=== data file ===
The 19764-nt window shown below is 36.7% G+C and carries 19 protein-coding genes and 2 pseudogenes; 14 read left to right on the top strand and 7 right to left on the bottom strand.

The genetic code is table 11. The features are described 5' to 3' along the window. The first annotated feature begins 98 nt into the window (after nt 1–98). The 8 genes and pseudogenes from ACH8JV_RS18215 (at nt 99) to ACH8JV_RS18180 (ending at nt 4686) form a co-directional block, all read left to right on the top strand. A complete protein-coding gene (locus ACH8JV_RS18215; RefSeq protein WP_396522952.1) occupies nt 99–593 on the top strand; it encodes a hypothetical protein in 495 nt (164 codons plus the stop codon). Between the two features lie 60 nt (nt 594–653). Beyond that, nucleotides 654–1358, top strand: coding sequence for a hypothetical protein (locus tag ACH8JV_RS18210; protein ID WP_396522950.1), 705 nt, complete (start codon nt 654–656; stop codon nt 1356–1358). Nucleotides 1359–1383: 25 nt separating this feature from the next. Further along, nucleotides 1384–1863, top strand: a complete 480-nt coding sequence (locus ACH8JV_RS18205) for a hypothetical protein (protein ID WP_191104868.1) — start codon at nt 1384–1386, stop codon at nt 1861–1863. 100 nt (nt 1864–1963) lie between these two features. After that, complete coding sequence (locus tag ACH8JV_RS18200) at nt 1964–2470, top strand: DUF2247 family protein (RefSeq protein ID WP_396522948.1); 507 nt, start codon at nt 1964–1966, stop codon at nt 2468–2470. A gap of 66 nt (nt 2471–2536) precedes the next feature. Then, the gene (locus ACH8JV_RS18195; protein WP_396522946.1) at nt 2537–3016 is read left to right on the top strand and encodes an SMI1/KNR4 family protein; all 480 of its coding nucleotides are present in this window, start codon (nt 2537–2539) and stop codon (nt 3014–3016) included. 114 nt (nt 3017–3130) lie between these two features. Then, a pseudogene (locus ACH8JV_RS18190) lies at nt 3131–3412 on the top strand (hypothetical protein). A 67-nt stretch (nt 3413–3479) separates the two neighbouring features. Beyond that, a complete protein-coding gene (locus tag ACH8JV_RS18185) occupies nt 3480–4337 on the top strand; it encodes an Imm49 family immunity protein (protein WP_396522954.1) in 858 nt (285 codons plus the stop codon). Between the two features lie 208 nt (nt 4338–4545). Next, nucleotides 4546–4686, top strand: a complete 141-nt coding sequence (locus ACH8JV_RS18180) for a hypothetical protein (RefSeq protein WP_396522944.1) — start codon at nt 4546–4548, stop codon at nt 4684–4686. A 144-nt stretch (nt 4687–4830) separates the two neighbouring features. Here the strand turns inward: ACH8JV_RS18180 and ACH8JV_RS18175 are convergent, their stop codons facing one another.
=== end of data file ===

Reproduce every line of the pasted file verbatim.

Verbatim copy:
The 19764-nt window shown below is 36.7% G+C and carries 19 protein-coding genes and 2 pseudogenes; 14 read left to right on the top strand and 7 right to left on the bottom strand.

The genetic code is table 11. The features are described 5' to 3' along the window. The first annotated feature begins 98 nt into the window (after nt 1–98). The 8 genes and pseudogenes from ACH8JV_RS18215 (at nt 99) to ACH8JV_RS18180 (ending at nt 4686) form a co-directional block, all read left to right on the top strand. A complete protein-coding gene (locus ACH8JV_RS18215; RefSeq protein WP_396522952.1) occupies nt 99–593 on the top strand; it encodes a hypothetical protein in 495 nt (164 codons plus the stop codon). Between the two features lie 60 nt (nt 594–653). Beyond that, nucleotides 654–1358, top strand: coding sequence for a hypothetical protein (locus tag ACH8JV_RS18210; protein ID WP_396522950.1), 705 nt, complete (start codon nt 654–656; stop codon nt 1356–1358). Nucleotides 1359–1383: 25 nt separating this feature from the next. Further along, nucleotides 1384–1863, top strand: a complete 480-nt coding sequence (locus ACH8JV_RS18205) for a hypothetical protein (protein ID WP_191104868.1) — start codon at nt 1384–1386, stop codon at nt 1861–1863. 100 nt (nt 1864–1963) lie between these two features. After that, complete coding sequence (locus tag ACH8JV_RS18200) at nt 1964–2470, top strand: DUF2247 family protein (RefSeq protein ID WP_396522948.1); 507 nt, start codon at nt 1964–1966, stop codon at nt 2468–2470. A gap of 66 nt (nt 2471–2536) precedes the next feature. Then, the gene (locus ACH8JV_RS18195; protein WP_396522946.1) at nt 2537–3016 is read left to right on the top strand and encodes an SMI1/KNR4 family protein; all 480 of its coding nucleotides are present in this window, start codon (nt 2537–2539) and stop codon (nt 3014–3016) included. 114 nt (nt 3017–3130) lie between these two features. Then, a pseudogene (locus ACH8JV_RS18190) lies at nt 3131–3412 on the top strand (hypothetical protein). A 67-nt stretch (nt 3413–3479) separates the two neighbouring features. Beyond that, a complete protein-coding gene (locus tag ACH8JV_RS18185) occupies nt 3480–4337 on the top strand; it encodes an Imm49 family immunity protein (protein WP_396522954.1) in 858 nt (285 codons plus the stop codon). Between the two features lie 208 nt (nt 4338–4545). Next, nucleotides 4546–4686, top strand: a complete 141-nt coding sequence (locus ACH8JV_RS18180) for a hypothetical protein (RefSeq protein WP_396522944.1) — start codon at nt 4546–4548, stop codon at nt 4684–4686. A 144-nt stretch (nt 4687–4830) separates the two neighbouring features. Here the strand turns inward: ACH8JV_RS18180 and ACH8JV_RS18175 are convergent, their stop codons facing one another.